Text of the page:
A lot happens before ideas become solutions.

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Science Fiction As A Metaphor

Groking the art of communicating

I know this will cost me plenty of geek cred, but I am not a big fan of science fiction. Now, before I start getting nasty emails, I have nothing against science fiction. It's just not my thing. Though I highly recommend everyone read Robert Heinlein's "Stranger in a Strange Land", if only to grok the meaning of "grok".

So why a science fiction themed post? Is it because I'm going to use Roswell, NM as a metaphor? Not in this post. It's because science fiction is a consummate example of effective communication.

Science fiction needs to be able to present concepts and ideas that are so new, and potentially foreign, that they are both futuristic and fantastic while still being believable. And it needs to convey these ideas to its audience clearly and coherently. With enough detail and understanding that the concepts are plausible and credible.

In storytelling, once the "universe" of the story has been defined the rest of the story needs to live within those boundaries no matter how limited or fantastic they may seem. This is especially true for science fiction, where the reader not only expects the fantastic, but still desires to be surprised by something unexpected.

Science fiction's core, its essence, is a metaphor for the type of effective communication that we should strive for as consultants and software developers. Consultants, system analysts and developers (among others) should take a course in creative writing early in their careers. Not because they need a hobby, but because of a specific byproduct of what creative writing teaches: the ability to effectively convey a new idea to their audience.

Chapter and Verse
Anyone one who has worked with me knows these things about me: I ask a lot of questions, I think too much, I sleep too little, and I use analogies, metaphors and pop culture references whenever possible. Why? I'm glad you asked ...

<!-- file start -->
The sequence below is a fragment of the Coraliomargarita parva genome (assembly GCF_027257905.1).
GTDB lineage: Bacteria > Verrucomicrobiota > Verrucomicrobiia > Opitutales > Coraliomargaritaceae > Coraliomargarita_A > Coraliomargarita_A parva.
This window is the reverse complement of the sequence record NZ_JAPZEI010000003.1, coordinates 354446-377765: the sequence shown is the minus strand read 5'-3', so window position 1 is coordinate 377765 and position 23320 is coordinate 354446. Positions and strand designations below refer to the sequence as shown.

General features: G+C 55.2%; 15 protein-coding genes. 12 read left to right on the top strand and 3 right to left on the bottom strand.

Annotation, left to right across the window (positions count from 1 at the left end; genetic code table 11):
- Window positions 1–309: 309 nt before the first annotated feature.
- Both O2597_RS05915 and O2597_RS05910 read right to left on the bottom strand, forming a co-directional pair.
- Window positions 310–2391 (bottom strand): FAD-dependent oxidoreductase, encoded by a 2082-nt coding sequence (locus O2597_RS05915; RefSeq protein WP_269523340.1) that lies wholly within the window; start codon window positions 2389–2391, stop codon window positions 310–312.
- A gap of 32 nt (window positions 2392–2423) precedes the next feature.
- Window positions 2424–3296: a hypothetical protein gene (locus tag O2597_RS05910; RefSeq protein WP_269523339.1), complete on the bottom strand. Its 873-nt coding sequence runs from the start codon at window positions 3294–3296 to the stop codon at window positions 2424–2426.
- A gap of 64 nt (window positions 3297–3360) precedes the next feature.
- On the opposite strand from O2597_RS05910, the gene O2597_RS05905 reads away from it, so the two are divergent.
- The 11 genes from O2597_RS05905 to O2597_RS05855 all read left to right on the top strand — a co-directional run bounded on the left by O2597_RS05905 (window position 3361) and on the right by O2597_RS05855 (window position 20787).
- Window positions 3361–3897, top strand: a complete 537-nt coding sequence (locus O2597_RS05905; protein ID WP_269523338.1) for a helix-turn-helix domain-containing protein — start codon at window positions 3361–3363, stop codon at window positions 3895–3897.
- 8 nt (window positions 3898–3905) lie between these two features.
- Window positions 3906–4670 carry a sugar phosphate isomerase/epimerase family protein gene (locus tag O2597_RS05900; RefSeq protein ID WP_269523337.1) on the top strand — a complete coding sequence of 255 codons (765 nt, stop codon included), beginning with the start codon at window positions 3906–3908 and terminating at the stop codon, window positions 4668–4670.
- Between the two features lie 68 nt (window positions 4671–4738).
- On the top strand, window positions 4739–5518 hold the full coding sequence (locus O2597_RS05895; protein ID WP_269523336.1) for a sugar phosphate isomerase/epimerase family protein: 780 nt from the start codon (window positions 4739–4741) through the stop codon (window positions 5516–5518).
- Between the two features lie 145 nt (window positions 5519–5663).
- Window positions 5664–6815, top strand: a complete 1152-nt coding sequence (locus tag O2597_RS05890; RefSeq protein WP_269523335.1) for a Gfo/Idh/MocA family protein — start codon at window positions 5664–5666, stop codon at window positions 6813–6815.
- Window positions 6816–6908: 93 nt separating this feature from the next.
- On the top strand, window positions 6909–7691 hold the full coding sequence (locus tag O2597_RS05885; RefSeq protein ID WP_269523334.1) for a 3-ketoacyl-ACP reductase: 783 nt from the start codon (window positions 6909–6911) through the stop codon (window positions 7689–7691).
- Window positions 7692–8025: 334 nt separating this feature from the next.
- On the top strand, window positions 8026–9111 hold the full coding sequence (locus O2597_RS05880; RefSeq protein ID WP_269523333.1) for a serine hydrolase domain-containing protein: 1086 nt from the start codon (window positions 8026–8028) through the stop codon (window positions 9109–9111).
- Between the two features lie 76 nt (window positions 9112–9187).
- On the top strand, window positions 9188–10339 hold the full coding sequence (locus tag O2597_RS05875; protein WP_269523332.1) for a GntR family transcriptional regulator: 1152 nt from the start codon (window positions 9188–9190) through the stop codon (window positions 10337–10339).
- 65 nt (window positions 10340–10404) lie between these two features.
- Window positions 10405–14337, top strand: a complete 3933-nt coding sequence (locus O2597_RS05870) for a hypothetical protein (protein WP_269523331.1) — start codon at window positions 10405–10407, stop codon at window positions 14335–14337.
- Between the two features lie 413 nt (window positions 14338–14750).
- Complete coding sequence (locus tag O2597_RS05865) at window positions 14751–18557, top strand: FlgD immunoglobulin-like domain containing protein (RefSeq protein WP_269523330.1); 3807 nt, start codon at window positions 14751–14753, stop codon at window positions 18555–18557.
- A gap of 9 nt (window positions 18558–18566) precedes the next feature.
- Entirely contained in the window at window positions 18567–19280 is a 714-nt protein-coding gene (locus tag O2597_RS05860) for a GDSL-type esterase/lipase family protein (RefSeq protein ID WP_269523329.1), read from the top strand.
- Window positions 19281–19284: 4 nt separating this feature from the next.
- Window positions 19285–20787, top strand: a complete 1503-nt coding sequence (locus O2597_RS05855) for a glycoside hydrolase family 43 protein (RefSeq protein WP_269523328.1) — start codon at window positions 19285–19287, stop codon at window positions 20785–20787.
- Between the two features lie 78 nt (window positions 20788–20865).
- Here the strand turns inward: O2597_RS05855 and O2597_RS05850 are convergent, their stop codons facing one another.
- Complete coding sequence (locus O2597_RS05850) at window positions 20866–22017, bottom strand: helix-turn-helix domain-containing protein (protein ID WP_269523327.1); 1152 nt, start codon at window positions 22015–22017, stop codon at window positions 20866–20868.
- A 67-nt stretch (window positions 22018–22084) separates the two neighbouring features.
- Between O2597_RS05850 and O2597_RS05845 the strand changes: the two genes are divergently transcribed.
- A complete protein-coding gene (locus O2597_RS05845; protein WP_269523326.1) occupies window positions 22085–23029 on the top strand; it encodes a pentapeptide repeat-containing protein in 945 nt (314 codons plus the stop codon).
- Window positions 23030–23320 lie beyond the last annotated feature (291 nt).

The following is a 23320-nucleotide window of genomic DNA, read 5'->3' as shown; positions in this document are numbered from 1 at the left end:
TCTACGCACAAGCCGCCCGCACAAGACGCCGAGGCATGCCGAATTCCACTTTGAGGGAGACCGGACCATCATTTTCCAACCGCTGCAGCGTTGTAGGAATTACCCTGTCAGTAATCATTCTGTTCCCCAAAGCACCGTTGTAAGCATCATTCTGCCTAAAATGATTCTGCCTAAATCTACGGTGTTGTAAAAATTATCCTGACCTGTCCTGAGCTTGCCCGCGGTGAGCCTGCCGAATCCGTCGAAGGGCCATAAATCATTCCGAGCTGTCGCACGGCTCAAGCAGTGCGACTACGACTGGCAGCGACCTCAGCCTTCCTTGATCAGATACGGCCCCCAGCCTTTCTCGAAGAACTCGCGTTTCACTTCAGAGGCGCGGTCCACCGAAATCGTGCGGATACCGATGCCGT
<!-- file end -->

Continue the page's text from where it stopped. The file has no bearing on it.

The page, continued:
My job frequently requires me to explain new things, or pitch new ideas, to a client. And by "new" I mean new, and sometimes foreign, to the client. Sometimes these concepts and ideas can get technical or complicated. Some of the new technologies can seem like science fiction, and some of my ideas may sound like an alien language. So, I try to communicate them in a manner that my audience already partially understands.

I like to use analogies to convey new concepts and ideas because they make some of "the crazy" easier to digest. Think of the new idea as a pizza topping. Most people already understand pizza. So, by using an analogy to deliver the new idea, all the client needs to grasp is the new topping. As an aside, using food analogies in meetings before lunch can sometimes result in an early lunch.

Did you notice that I used a pizza analogy to explain why I like to use analogies?

Metaphors are harder than analogies because metaphors are broader and apply to a whole topic rather than an individual element. Yet here we are, talking about communication, after an opening using science fiction as a metaphor.

Pop culture references can get tricky. If you don't know your audience well enough you can strike out with a misplaced reference. Once, I used a couple of unplanned (but clever if I do say so myself) Seinfeld references during a meeting. The primary target of my presentation that day did not understand the references. When I explained that they were Seinfeld references she replied, "I don't Seinfeld."

Being good communicators is only half the battle. We also need to elicit good feedback from our clients, which can be difficult at times. You'd be surprised at how hard it can be to get clients to provide anything resembling detailed requirements. Some don't think of their pain points in any detail at all; they think of it as "This should work better." Others don't really see defining requirements as their jobs (they see it as mine). There are clients who make getting any information at all like pulling teeth. And some ask, "are you sure you want to know?" before opening the floodgates (these happen to be the clients that get the best results).

I try to get the process of communication flowing by asking questions. I tend to ask a lot of questions. But not too many at once because that can overwhelm most clients. Some pick up on my approach and start offering more information before I ask. Others view it like an eye exam, anxious that they'll be stuck with any incorrect answers they provide. And finally, there are those who act defensively and withhold information as though it has some special value.

The level of communication that is defined by the client tends to be the universe in which the project — and often the relationship — lives within. So, it's important to get things off to a good start.

The more I know about your business, and the more I know about how and why you do things (or don't do things), the more I can grok your needs (and try to ease your pain points). And I need to grok to be able to provide you with the best solution I can. It's important that you grok that about what we do.

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